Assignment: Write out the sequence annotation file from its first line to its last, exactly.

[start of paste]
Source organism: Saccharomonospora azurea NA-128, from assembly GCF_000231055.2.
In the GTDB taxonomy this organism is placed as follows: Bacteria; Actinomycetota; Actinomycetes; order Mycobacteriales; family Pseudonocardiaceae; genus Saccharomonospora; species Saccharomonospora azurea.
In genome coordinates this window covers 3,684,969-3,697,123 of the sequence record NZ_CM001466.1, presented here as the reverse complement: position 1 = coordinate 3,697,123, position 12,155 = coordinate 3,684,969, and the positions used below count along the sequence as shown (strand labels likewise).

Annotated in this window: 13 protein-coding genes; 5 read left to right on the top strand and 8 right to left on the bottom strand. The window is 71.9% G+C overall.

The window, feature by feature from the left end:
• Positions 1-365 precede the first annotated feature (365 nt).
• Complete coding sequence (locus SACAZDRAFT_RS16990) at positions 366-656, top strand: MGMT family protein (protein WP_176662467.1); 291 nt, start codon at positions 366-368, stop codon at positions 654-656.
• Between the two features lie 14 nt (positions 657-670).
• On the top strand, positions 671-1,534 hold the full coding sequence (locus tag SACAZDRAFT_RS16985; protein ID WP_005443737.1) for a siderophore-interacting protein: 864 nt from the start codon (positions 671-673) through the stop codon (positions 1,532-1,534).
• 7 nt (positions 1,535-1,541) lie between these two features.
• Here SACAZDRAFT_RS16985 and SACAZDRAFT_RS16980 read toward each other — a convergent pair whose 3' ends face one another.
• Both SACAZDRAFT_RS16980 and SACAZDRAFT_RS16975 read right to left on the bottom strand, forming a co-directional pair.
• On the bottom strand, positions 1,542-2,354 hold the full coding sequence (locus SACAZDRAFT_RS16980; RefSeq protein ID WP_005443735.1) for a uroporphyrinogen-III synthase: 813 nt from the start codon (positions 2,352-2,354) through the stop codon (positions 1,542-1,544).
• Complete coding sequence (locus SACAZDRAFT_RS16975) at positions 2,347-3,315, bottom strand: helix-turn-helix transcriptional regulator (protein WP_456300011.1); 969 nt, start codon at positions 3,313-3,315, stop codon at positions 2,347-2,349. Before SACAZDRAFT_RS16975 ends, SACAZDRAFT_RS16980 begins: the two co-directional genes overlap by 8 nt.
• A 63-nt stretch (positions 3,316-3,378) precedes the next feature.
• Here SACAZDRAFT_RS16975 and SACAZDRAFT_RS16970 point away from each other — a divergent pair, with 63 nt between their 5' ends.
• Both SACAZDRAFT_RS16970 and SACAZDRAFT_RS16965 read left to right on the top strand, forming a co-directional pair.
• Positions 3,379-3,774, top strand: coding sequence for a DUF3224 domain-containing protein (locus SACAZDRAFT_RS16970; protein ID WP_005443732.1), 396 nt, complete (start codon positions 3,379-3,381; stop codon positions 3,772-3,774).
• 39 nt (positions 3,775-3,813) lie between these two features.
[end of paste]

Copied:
Source organism: Saccharomonospora azurea NA-128, from assembly GCF_000231055.2.
In the GTDB taxonomy this organism is placed as follows: Bacteria; Actinomycetota; Actinomycetes; order Mycobacteriales; family Pseudonocardiaceae; genus Saccharomonospora; species Saccharomonospora azurea.
In genome coordinates this window covers 3,684,969-3,697,123 of the sequence record NZ_CM001466.1, presented here as the reverse complement: position 1 = coordinate 3,697,123, position 12,155 = coordinate 3,684,969, and the positions used below count along the sequence as shown (strand labels likewise).

Annotated in this window: 13 protein-coding genes; 5 read left to right on the top strand and 8 right to left on the bottom strand. The window is 71.9% G+C overall.

The window, feature by feature from the left end:
• Positions 1-365 precede the first annotated feature (365 nt).
• Complete coding sequence (locus SACAZDRAFT_RS16990) at positions 366-656, top strand: MGMT family protein (protein WP_176662467.1); 291 nt, start codon at positions 366-368, stop codon at positions 654-656.
• Between the two features lie 14 nt (positions 657-670).
• On the top strand, positions 671-1,534 hold the full coding sequence (locus tag SACAZDRAFT_RS16985; protein ID WP_005443737.1) for a siderophore-interacting protein: 864 nt from the start codon (positions 671-673) through the stop codon (positions 1,532-1,534).
• 7 nt (positions 1,535-1,541) lie between these two features.
• Here SACAZDRAFT_RS16985 and SACAZDRAFT_RS16980 read toward each other — a convergent pair whose 3' ends face one another.
• Both SACAZDRAFT_RS16980 and SACAZDRAFT_RS16975 read right to left on the bottom strand, forming a co-directional pair.
• On the bottom strand, positions 1,542-2,354 hold the full coding sequence (locus SACAZDRAFT_RS16980; RefSeq protein ID WP_005443735.1) for a uroporphyrinogen-III synthase: 813 nt from the start codon (positions 2,352-2,354) through the stop codon (positions 1,542-1,544).
• Complete coding sequence (locus SACAZDRAFT_RS16975) at positions 2,347-3,315, bottom strand: helix-turn-helix transcriptional regulator (protein WP_456300011.1); 969 nt, start codon at positions 3,313-3,315, stop codon at positions 2,347-2,349. Before SACAZDRAFT_RS16975 ends, SACAZDRAFT_RS16980 begins: the two co-directional genes overlap by 8 nt.
• A 63-nt stretch (positions 3,316-3,378) precedes the next feature.
• Here SACAZDRAFT_RS16975 and SACAZDRAFT_RS16970 point away from each other — a divergent pair, with 63 nt between their 5' ends.
• Both SACAZDRAFT_RS16970 and SACAZDRAFT_RS16965 read left to right on the top strand, forming a co-directional pair.
• Positions 3,379-3,774, top strand: coding sequence for a DUF3224 domain-containing protein (locus SACAZDRAFT_RS16970; protein ID WP_005443732.1), 396 nt, complete (start codon positions 3,379-3,381; stop codon positions 3,772-3,774).
• 39 nt (positions 3,775-3,813) lie between these two features.